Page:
How could I have been so stupid?I was amazed by the #MeToo outpouring by women who have been sexually harassed or assaulted. So many women I know have been victims, and yet, I marveled, I had spent my career in charmed workplaces where such things didn't happen.But this week I learned that, earlier in my career, I worked in a place that was the very definition of a hostile work environment — a place that is now one of the most visible examples of the Harvey Weinstein fallout. Worse, one of my dearest friends was a victim — indeed, the one who first went public.
But here's what I did know:I knew that Wieseltier could be a bully. At editorial meetings, he would harshly cut down those he didn't like. I was advised before I took the job that if I wanted to get ahead at the New Republic, I needed to be on his good side. He would protect those he held in favor and sink those he didn't. I was one of those he protected. I think he liked me. I liked, and greatly admired, him.I also knew that the magazine was a boys' club and that most top editors were men. The real power was Wieseltier, by virtue of his close relationship with the absentee owner; no editor could remain in place without his blessing.
Snippage of Mr. Millbank being unable to resist a bit of Trump bashing, even here, even now. He continued:
I and many other male alumni of the New Republic, feminists all, are shaken by what we've learned this week. We weren't a conspiracy of silence, but we were in a cone of ignorance. My friend Franklin Foer, a former editor, recalls being uncomfortable with Wieseltier's lewd comments when he first arrived at the magazine. But "they just seemed accepted. I said nothing — and certainly didn't think hard enough about how those remarks would be suggestive of private behavior or created a hostile environment."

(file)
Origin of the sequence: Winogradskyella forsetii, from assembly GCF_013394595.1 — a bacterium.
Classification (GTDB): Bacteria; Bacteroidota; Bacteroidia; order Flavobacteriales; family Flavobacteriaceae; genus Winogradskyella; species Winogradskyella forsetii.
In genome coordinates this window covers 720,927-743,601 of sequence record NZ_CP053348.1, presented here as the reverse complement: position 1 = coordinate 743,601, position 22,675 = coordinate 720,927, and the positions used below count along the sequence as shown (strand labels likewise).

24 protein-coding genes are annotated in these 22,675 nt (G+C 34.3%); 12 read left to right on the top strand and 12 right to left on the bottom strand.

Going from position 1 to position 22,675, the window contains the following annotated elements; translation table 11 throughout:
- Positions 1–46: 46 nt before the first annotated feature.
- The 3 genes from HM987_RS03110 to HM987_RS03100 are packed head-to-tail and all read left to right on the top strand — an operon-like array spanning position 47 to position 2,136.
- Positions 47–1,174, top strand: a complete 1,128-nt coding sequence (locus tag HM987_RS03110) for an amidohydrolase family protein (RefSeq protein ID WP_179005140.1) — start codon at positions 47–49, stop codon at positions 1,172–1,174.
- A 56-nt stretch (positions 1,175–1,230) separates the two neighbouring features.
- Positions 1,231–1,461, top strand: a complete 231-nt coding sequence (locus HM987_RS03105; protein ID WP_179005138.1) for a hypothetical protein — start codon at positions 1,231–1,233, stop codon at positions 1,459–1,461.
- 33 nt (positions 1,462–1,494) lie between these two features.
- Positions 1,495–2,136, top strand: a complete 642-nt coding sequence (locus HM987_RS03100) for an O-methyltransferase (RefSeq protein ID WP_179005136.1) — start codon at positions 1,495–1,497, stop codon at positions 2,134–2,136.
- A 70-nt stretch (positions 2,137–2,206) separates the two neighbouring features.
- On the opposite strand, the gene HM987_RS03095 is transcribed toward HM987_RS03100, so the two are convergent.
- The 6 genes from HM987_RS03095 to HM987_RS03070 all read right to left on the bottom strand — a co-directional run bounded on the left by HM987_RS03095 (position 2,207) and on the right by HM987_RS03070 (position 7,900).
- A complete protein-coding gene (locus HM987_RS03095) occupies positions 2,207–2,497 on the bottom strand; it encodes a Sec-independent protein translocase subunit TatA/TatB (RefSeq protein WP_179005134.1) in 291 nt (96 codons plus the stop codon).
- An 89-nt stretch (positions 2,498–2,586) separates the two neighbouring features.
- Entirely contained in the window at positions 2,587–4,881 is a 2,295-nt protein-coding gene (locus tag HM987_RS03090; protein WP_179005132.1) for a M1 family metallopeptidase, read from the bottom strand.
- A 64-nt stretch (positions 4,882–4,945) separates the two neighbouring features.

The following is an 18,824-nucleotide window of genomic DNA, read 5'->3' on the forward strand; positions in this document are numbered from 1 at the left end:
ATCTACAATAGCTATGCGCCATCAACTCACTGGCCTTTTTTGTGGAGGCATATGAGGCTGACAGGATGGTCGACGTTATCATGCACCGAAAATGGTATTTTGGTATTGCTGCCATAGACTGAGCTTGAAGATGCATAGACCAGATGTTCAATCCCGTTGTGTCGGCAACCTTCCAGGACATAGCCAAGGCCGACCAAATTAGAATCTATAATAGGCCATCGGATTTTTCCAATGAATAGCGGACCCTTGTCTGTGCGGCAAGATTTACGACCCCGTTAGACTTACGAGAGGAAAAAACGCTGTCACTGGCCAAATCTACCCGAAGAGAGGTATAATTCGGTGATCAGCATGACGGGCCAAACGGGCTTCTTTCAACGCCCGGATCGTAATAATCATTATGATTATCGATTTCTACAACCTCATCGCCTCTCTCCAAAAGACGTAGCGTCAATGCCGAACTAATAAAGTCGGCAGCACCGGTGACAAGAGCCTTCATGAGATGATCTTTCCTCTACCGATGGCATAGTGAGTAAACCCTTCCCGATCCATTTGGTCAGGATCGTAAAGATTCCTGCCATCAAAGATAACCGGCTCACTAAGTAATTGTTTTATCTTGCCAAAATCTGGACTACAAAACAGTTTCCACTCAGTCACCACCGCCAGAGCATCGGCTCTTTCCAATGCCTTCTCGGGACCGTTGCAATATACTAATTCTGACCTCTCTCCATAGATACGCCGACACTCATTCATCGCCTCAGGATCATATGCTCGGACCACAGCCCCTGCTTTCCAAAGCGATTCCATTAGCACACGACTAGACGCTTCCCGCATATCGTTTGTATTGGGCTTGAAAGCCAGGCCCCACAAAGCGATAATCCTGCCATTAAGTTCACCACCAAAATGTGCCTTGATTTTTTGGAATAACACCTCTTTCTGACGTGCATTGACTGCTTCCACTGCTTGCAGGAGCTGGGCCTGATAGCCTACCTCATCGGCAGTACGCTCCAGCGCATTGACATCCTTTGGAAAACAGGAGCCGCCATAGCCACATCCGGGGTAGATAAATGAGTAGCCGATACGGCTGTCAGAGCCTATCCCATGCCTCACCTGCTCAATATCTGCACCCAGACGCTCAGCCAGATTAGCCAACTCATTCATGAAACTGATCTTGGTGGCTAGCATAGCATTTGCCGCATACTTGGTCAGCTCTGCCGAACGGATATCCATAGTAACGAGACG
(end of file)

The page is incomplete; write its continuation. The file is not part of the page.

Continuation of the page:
I'll add here that as we found out in today, the publisher was also doing it. Hamilton Fish V, publisher of The New Republic, was asked to "go on leave" because he's been getting handsy with the help, just like
"male alumni of the New Republic, feminists all," watched it happen day after day.
Because they are cowards.
There was no convenient "cone of ignorance" as Milbank says. There was cowardice. You don't need to SEE them do it to notice that the Big Cheese loves to push the women around. If the guy does that in front of you, you know damn well what he's doing when he catches one of the women alone. It isn't rocket science.
I've seen this shit before. There's always the Boys, and they always support the Big Dog. In hospitals it gets interesting, because the Big Dogs are women and the Boys are the Girls instead. This farce is exactly the same when played in reverse. Bullying, those who allow it and survive, those who don't allow it and get fired/leave/quit/whatever. That's what passes for a "career" these days. Selective blindness and a willingness to let other people take fire. Because when they're taking fire, you are safe.
If you're the dumbass that says "Hey! What kind of way is that to talk in front of a lady?" then you get fired. All environments are hostile when you're the guy that stands up. Or the girl, that happens too. You get fired. A lot.
But at least you don't have to write columns trying to cover over your disgusting cowardice.
Another "proud feminist" no doubt.